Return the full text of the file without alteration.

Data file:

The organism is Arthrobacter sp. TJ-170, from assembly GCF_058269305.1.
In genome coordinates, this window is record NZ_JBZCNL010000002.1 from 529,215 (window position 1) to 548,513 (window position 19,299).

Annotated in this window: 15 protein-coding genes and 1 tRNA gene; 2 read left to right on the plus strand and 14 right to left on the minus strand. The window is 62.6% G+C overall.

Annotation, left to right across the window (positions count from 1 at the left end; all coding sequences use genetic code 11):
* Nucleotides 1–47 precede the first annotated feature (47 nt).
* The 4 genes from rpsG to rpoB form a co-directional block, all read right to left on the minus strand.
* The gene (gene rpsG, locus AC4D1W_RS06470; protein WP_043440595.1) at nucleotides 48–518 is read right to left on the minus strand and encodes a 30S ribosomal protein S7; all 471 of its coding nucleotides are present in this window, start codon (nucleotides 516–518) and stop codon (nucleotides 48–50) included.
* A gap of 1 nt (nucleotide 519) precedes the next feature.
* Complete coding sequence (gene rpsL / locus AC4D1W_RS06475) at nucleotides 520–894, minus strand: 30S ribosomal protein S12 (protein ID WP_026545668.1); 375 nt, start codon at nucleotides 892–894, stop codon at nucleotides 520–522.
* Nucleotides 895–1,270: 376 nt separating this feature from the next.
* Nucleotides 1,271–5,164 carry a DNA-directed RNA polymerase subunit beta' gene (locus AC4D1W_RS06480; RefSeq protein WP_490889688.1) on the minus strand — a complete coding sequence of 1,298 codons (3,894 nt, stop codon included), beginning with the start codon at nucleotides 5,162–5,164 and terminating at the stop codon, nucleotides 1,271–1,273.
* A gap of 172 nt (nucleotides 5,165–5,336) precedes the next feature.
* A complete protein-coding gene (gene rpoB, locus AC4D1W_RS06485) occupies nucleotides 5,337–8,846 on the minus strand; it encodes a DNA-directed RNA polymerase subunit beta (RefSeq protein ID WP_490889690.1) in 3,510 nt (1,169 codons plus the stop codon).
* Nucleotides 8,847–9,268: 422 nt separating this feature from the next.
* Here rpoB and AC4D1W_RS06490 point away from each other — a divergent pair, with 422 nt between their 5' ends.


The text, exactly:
The organism is Arthrobacter sp. TJ-170, from assembly GCF_058269305.1.
In genome coordinates, this window is record NZ_JBZCNL010000002.1 from 529,215 (window position 1) to 548,513 (window position 19,299).

Annotated in this window: 15 protein-coding genes and 1 tRNA gene; 2 read left to right on the plus strand and 14 right to left on the minus strand. The window is 62.6% G+C overall.

Annotation, left to right across the window (positions count from 1 at the left end; all coding sequences use genetic code 11):
* Nucleotides 1–47 precede the first annotated feature (47 nt).
* The 4 genes from rpsG to rpoB form a co-directional block, all read right to left on the minus strand.
* The gene (gene rpsG, locus AC4D1W_RS06470; protein WP_043440595.1) at nucleotides 48–518 is read right to left on the minus strand and encodes a 30S ribosomal protein S7; all 471 of its coding nucleotides are present in this window, start codon (nucleotides 516–518) and stop codon (nucleotides 48–50) included.
* A gap of 1 nt (nucleotide 519) precedes the next feature.
* Complete coding sequence (gene rpsL / locus AC4D1W_RS06475) at nucleotides 520–894, minus strand: 30S ribosomal protein S12 (protein ID WP_026545668.1); 375 nt, start codon at nucleotides 892–894, stop codon at nucleotides 520–522.
* Nucleotides 895–1,270: 376 nt separating this feature from the next.
* Nucleotides 1,271–5,164 carry a DNA-directed RNA polymerase subunit beta' gene (locus AC4D1W_RS06480; RefSeq protein WP_490889688.1) on the minus strand — a complete coding sequence of 1,298 codons (3,894 nt, stop codon included), beginning with the start codon at nucleotides 5,162–5,164 and terminating at the stop codon, nucleotides 1,271–1,273.
* A gap of 172 nt (nucleotides 5,165–5,336) precedes the next feature.
* A complete protein-coding gene (gene rpoB, locus AC4D1W_RS06485) occupies nucleotides 5,337–8,846 on the minus strand; it encodes a DNA-directed RNA polymerase subunit beta (RefSeq protein ID WP_490889690.1) in 3,510 nt (1,169 codons plus the stop codon).
* Nucleotides 8,847–9,268: 422 nt separating this feature from the next.
* Here rpoB and AC4D1W_RS06490 point away from each other — a divergent pair, with 422 nt between their 5' ends.